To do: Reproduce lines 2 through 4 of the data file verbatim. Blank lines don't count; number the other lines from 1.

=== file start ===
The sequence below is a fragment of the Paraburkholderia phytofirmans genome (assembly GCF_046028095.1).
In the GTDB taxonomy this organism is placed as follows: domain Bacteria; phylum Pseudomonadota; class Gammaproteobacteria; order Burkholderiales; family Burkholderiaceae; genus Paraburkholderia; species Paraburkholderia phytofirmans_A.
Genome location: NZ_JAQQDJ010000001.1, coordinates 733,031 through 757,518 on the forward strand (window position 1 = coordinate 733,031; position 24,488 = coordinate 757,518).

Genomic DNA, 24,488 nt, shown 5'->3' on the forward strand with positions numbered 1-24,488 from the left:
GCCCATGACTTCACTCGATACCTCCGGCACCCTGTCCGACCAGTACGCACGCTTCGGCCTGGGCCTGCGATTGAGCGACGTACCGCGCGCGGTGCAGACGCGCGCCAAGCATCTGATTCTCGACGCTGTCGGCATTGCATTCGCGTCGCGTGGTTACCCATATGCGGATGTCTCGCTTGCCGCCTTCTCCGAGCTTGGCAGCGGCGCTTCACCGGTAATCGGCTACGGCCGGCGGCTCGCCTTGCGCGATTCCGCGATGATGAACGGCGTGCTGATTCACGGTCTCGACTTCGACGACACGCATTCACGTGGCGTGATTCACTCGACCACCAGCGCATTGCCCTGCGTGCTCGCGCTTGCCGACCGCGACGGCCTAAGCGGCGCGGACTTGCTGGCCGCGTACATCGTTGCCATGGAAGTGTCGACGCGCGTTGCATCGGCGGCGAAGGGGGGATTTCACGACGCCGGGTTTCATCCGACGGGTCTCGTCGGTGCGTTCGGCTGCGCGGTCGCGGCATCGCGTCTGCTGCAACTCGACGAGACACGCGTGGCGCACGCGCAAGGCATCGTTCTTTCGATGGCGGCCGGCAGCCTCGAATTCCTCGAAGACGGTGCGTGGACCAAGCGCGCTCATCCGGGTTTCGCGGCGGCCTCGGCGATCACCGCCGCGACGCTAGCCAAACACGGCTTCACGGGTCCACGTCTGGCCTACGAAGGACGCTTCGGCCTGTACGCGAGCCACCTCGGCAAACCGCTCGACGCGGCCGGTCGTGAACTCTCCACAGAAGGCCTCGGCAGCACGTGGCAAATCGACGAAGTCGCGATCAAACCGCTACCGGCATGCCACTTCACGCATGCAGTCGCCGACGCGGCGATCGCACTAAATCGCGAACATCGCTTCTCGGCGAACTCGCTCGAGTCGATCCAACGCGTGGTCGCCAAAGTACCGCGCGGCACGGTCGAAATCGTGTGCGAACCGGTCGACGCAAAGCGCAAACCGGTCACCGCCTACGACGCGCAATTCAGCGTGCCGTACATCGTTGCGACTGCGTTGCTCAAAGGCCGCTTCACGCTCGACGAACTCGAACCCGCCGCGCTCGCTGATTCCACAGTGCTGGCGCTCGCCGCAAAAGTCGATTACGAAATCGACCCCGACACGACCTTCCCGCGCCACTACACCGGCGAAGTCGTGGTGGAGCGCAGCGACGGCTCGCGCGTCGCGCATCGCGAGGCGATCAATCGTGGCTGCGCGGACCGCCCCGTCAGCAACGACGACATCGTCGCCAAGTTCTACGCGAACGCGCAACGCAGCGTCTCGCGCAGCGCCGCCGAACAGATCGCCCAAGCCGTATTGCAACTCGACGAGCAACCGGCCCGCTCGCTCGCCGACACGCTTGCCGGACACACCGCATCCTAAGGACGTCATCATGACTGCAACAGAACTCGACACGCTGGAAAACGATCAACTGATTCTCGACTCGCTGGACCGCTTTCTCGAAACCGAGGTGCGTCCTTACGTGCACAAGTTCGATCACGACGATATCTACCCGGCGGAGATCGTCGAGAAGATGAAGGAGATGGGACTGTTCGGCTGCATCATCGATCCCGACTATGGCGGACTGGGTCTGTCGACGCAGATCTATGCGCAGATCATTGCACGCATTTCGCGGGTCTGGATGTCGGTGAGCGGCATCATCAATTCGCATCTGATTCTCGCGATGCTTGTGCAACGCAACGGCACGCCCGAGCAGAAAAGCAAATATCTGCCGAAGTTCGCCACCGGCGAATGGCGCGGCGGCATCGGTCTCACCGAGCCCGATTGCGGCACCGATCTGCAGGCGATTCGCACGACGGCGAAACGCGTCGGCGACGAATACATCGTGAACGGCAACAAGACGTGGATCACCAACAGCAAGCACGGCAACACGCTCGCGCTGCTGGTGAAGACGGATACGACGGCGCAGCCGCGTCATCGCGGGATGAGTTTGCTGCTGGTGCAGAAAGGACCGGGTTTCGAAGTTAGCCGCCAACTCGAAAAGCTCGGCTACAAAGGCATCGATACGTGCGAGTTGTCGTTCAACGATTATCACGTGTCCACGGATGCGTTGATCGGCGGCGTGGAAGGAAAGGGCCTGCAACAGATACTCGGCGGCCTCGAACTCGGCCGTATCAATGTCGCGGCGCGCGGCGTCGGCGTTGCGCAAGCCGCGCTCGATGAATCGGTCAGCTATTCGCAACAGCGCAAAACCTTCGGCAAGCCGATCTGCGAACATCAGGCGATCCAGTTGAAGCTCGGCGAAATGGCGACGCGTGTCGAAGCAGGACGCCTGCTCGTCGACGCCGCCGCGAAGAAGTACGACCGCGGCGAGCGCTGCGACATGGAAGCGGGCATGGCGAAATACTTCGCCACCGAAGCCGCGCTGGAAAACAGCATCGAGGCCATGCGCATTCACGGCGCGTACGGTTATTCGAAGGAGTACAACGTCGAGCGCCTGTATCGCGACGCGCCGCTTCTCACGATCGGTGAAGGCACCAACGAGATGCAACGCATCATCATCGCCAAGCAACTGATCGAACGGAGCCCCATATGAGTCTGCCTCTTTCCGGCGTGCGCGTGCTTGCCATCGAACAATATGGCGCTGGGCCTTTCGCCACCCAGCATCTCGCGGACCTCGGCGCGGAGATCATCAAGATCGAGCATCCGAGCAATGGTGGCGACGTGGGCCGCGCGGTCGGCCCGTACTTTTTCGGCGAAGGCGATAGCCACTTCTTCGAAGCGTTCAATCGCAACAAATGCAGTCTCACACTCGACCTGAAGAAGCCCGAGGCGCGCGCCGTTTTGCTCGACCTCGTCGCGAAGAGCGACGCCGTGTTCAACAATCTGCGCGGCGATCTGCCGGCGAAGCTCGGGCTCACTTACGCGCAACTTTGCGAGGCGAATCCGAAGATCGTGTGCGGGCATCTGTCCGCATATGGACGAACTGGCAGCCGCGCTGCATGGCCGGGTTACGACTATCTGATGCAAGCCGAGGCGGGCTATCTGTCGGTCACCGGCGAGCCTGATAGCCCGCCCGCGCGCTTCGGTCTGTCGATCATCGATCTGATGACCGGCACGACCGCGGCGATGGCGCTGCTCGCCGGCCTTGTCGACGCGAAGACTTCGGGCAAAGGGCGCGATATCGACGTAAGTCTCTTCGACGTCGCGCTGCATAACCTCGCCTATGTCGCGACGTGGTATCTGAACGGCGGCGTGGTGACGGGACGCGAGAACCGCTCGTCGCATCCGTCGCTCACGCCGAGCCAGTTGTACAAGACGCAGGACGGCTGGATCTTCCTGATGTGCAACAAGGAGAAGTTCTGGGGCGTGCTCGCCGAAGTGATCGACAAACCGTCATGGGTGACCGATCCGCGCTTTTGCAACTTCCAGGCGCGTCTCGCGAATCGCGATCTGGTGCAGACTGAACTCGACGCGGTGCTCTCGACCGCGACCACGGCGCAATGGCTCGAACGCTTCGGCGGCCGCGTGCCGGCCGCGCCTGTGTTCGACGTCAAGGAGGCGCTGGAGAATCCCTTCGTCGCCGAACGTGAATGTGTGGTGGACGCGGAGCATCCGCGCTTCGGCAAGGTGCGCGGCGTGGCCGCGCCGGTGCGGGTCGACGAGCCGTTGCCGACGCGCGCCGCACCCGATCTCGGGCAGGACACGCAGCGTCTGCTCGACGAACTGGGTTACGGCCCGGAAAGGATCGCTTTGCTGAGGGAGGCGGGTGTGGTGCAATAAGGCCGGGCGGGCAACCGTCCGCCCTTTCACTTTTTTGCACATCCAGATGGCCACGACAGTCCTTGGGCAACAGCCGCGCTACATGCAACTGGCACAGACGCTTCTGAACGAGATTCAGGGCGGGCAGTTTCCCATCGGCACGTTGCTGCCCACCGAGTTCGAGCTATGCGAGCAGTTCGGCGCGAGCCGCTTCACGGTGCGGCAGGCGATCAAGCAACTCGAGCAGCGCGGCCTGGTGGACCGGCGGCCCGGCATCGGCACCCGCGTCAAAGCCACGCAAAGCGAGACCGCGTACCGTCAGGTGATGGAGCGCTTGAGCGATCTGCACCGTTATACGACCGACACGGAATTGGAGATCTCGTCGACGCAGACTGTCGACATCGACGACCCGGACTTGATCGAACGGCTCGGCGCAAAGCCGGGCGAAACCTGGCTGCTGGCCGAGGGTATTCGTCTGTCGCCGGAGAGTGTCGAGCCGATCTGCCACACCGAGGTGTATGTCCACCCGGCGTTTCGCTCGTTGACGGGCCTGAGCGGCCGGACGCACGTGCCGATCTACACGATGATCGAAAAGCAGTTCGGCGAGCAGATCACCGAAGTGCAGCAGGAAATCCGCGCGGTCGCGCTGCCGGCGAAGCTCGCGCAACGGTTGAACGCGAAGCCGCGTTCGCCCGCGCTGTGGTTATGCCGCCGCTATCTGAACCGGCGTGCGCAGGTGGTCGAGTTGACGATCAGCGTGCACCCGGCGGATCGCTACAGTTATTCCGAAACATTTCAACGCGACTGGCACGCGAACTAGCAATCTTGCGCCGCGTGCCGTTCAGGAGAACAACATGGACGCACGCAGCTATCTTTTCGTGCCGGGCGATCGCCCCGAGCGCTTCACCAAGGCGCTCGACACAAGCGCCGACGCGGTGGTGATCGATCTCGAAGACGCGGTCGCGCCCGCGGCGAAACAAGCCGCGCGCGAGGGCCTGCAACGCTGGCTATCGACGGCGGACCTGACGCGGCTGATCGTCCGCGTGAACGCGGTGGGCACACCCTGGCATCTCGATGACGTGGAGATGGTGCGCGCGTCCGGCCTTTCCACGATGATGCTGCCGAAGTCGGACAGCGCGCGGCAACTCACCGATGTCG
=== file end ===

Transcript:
In the GTDB taxonomy this organism is placed as follows: domain Bacteria; phylum Pseudomonadota; class Gammaproteobacteria; order Burkholderiales; family Burkholderiaceae; genus Paraburkholderia; species Paraburkholderia phytofirmans_A.
Genome location: NZ_JAQQDJ010000001.1, coordinates 733,031 through 757,518 on the forward strand (window position 1 = coordinate 733,031; position 24,488 = coordinate 757,518).

Genomic DNA, 24,488 nt, shown 5'->3' on the forward strand with positions numbered 1-24,488 from the left: